| Watertown |
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| || SOLDIERS' MONUMENT |
Manon A. Munson Memorial Park
20 DeForest Street
Dedicated: October 10, 1908
Type: Granite column with bronze plaques and surmounting bronze eagle
Designer, fabricator, and supplier: Thomas Phillips & Son Company
Foundries: John Williams and American Bronze Foundry Company
SOLDIERS' MONUMENT, Watertown, is significant historically because it is a tangible symbol of honor and respect offered by the community to its sons who died in the Civil War. In the order of exercises on Dedication Day, which featured the American Band, the monument first was presented by the Monument Association to the Wadhams Post, No. 49, Grand Army of the Republic, then by the G.A.R. to the town. Following these formalities, three preliminary speakers preceded the principal address by Major General O.O. Howard.
The Wadhams Post, which drew its members from the two nearby cities of Waterbury and Watertown, participated in the planning of SOLDIERS' MONUMENT, Waterbury, as well as SOLDIERS' MONUMENT, Watertown.
SOLDIERS' MONUMENT, Watertown, is also significant historically because one of its plaques mentions the "Twenty Ninth [sic] Colored Regiment," perhaps the only Civil War Monument to do so. Other monuments, such as SOLDIERS' MONUMENT, Weatogue in Simsbury, and SMITH GATEWAY, Niantic in East Lyme, recognize African American participation but in a less formal manner. See essay for discussion of service by Connecticut African Americans in the Civil War.
SOLDIERS' MONUMENT, Watertown, is significant artistically because it is a classical column with modified Corinthian capital, reflecting the growing acceptance of the Neo-Classical Revival which was popularized by the 1893 World's Columbian Exposition in Chicago. SOLDIERS' MONUMENT, Watertown, is a complete break from the typical 19th-century Civil War monument of pedestal with figure on top.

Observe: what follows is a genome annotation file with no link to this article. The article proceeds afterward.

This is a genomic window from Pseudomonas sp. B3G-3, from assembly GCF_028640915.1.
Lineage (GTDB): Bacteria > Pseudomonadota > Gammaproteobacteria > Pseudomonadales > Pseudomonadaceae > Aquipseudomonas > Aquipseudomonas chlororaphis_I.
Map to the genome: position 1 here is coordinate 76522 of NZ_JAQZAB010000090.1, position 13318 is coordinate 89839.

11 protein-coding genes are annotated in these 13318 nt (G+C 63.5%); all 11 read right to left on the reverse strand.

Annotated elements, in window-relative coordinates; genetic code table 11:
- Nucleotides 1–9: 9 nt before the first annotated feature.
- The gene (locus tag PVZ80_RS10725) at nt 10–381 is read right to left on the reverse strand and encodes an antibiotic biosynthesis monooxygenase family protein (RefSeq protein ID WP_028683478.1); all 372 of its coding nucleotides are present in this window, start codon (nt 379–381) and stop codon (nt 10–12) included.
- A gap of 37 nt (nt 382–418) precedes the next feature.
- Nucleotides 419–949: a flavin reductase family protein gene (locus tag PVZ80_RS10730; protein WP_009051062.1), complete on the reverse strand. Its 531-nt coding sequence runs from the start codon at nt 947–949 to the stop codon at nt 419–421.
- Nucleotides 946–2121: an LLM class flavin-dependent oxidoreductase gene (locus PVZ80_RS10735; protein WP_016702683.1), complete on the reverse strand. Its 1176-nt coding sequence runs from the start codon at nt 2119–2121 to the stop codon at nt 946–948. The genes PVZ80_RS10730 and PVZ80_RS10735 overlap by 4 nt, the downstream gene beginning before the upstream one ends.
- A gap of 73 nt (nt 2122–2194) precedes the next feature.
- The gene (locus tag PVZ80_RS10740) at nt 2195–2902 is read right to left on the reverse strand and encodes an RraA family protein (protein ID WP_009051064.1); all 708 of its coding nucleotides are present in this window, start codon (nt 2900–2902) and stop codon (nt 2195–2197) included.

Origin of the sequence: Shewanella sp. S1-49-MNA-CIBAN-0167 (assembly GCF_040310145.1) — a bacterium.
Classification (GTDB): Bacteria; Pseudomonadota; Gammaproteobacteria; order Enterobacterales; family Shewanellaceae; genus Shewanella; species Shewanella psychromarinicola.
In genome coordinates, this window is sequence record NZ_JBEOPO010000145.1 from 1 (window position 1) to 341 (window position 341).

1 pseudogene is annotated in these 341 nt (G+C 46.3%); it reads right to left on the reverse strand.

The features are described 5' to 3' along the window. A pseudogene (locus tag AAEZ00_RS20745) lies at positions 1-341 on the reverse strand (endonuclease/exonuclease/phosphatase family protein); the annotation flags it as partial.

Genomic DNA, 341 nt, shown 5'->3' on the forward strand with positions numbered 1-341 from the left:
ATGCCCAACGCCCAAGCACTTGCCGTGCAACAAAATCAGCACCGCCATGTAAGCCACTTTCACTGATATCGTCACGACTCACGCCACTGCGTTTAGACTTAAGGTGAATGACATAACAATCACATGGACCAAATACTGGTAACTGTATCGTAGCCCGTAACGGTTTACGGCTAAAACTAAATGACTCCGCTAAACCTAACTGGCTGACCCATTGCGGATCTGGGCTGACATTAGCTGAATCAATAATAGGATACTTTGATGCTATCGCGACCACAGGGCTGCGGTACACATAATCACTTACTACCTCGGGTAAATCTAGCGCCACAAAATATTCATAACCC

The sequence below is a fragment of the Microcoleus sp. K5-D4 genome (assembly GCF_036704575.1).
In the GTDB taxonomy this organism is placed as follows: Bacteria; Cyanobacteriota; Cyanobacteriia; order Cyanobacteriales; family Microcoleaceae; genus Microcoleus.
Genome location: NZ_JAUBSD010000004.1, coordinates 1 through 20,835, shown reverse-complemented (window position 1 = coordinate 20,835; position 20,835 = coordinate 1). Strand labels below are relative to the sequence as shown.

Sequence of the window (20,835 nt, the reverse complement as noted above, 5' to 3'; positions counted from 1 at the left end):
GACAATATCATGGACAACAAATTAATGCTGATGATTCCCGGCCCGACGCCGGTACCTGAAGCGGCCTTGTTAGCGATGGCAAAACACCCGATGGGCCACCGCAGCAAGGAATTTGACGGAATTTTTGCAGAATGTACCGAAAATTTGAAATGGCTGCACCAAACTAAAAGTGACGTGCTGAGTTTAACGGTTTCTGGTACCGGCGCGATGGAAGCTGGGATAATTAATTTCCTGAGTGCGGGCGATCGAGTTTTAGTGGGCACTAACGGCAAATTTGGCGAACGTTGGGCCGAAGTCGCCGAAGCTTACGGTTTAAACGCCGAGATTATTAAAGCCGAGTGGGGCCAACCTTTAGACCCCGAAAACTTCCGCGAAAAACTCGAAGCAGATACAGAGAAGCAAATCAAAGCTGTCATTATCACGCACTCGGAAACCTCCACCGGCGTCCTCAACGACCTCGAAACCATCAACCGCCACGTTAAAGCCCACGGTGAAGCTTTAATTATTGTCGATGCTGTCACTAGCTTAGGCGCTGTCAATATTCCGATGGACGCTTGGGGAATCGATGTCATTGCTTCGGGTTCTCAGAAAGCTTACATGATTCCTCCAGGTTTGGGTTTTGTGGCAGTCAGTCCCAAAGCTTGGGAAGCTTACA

SOLDIERS' MONUMENT, Watertown, is unusually large and boldly executed. It is also one of the best documented designs of all Connecticut Civil War monuments. The design is bold because it is a classical round column instead of the usual square shaft or obelisk, and because the carving of the wreaths, flags, and capital is strongly three-dimensional.
Creation of the monument is well-documented in the records of Thomas Phillips & Son Company, in the collections of the New Haven Colony Historical Society. The Phillips family firm was in business in New Haven through several generations from mid-19th century to ca.1990. Many shelf feet of company records deposited at the historical society include 30 boxes of orders and correspondence, 8/10 boxes of index cards, two dozen "Day Book" ledgers, and more, the particulars of the Watertown job among them. There is a sketch of the monument and a detailed listing of expenditures.
The Phillips company records yield a fascinating case history of how the job was planned and executed. Phillips prepared the design, then bought components from others and assembled them. The largest single expense was $1,585.70 for the stonework, executed by Guidici Bros. & Company of Barre, Vermont, using stone specified by Phillips. On January 29, 1907, Guidici quoted a price for Soldiers' Monument base, die, column, and ball of $1500. A letter from Guidici dated February 15, 1907, says, "You may send your plans for parts of Soldiers' Monument" as soon as you can, to be E.L. Smith & Co.'s stock, "no surface stock." Apparently, Smith was the quarry, and the reference to no surface stock was a quality control provision.